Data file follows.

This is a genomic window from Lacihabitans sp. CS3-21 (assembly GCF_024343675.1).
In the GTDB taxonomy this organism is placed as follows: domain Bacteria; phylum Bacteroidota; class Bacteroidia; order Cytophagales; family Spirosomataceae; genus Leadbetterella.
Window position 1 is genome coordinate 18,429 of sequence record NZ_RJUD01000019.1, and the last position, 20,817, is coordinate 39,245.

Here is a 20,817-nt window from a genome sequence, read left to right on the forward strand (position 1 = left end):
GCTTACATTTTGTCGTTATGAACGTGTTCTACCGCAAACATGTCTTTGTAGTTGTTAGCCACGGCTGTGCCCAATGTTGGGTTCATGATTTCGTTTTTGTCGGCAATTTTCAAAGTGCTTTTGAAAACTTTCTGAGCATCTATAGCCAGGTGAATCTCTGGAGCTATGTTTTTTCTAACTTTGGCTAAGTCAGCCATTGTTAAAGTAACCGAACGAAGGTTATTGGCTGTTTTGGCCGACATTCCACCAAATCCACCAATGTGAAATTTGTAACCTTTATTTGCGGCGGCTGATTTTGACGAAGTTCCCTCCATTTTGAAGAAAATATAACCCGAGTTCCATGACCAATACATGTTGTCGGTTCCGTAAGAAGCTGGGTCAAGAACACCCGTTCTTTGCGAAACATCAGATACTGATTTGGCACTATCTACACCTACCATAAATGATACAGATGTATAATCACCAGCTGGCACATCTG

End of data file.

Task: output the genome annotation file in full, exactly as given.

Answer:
This is a genomic window from Lacihabitans sp. CS3-21 (assembly GCF_024343675.1).
In the GTDB taxonomy this organism is placed as follows: domain Bacteria; phylum Bacteroidota; class Bacteroidia; order Cytophagales; family Spirosomataceae; genus Leadbetterella.
Window position 1 is genome coordinate 18,429 of sequence record NZ_RJUD01000019.1, and the last position, 20,817, is coordinate 39,245.

Here is a 20,817-nt window from a genome sequence, read left to right on the forward strand (position 1 = left end):
GCTTACATTTTGTCGTTATGAACGTGTTCTACCGCAAACATGTCTTTGTAGTTGTTAGCCACGGCTGTGCCCAATGTTGGGTTCATGATTTCGTTTTTGTCGGCAATTTTCAAAGTGCTTTTGAAAACTTTCTGAGCATCTATAGCCAGGTGAATCTCTGGAGCTATGTTTTTTCTAACTTTGGCTAAGTCAGCCATTGTTAAAGTAACCGAACGAAGGTTATTGGCTGTTTTGGCCGACATTCCACCAAATCCACCAATGTGAAATTTGTAACCTTTATTTGCGGCGGCTGATTTTGACGAAGTTCCCTCCATTTTGAAGAAAATATAACCCGAGTTCCATGACCAATACATGTTGTCGGTTCCGTAAGAAGCTGGGTCAAGAACACCCGTTCTTTGCGAAACATCAGATACTGATTTGGCACTATCTACACCTACCATAAATGATACAGATGTATAATCACCAGCTGGCACATCTG